Going to Green Man Festival is an ethereal experience. Despite arriving to relentless rain on Friday morning, magic escapes from every facet of Glanusk Estate in the Breacon Beacons, where the festival is held.
Surrounded by looming mountains shrouded in dark clouds, Friday was a great chance to enjoy some of the literature talks, in between darting from live music, visiting the onsite cinema and taking part in workshops.
Luke Turner & Gazelle Twin, who performed earlier this year at The Exchange in Bristol, spoke at Babbling Tongues, the literature tent, followed by packed out talks from Ian Williams on the female Doctor Who and from Caitlin Moran.
From early evening beckoned with a rain-soaked performance at the Mountain stage from Julia Jacklin and the Fat White Family, to stunning sets under to cover of the Far Out stage from Pigs x7, Maria Hackman and Gwenno.
As the night crawled in, there were sets from local and national comedians at Babbling Talks, and DJ sets from Diplomats of Sound and Heavenly Records at Chai Wallahs, offering much needed respite from the rain.
The stand out day, however, was Saturday. With the sun shining, there was the luxury of meandering from area to area without a care in the world (or a rain coat).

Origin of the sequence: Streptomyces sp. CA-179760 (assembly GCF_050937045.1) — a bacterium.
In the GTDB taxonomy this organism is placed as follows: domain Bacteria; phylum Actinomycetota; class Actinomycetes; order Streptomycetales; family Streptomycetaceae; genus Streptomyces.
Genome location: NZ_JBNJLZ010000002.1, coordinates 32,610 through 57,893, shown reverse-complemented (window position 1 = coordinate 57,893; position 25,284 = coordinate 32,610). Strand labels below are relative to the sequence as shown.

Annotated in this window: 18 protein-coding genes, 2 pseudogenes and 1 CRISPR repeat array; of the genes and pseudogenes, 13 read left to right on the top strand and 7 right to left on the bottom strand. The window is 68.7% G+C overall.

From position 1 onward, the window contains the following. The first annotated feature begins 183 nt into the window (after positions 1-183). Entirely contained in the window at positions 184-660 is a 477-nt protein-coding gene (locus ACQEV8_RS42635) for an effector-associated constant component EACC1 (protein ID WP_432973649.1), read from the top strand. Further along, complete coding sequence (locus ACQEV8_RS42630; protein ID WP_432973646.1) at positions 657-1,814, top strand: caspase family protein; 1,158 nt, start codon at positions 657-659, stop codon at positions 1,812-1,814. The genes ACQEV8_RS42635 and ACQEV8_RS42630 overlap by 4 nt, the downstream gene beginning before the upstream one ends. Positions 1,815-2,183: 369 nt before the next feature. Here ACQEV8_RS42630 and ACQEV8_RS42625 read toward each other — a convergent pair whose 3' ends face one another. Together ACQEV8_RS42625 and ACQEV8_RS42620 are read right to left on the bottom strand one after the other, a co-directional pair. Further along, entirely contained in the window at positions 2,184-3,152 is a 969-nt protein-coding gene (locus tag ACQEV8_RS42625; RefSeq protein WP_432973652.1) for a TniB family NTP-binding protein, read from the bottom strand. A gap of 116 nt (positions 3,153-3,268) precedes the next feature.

Ghibliotheque podcast did a live recording following a showing of Kiki’s Delivery Service, Jarvis Cocker spoke on his new book (and later gave a surprise performance) and Porridge Radio gave a stellar set on the Rising stage, a stage tucked next to winding streams and low hanging trees giving a performance space to up-and-coming talent.
A highlight of the festival was a proposal to Jules, the lead singer of The Big Moon, on Saturday afternoon. With a performance bringing out all the band’s best work and new song It’s Easy Then, it was already a show to never forget.
When Max proposed to the her surrounded by festival posties (who deliver letters from one festival-goer from another), the crowd erupted.
Jules and her fiancée had met at Green Man five years prior and the love felt by the two spilt over to the crowd, making the festival glow even brighter with love and kindness.
Sunday saw performances from Wych Elm, Yak, The Growlers and Father John Misty and a last chance to explore the site, which featured murals from local artist Anna Higgie and a Courtyard bar serving Welsh draughts, cask ale, craft beer and cider.
The 17th annual Green Man festival finished in spectacular style, as always, with the burning of the effigy.
As ever, 2019’s festival delivered a friendly light in a dark world, with its message of kindness and compassion being something very much needed in increasingly divided times.
Find out more at www.greenman.net
Main photo by Patrick Gunning
Read more: Review: Green Man Festival 2018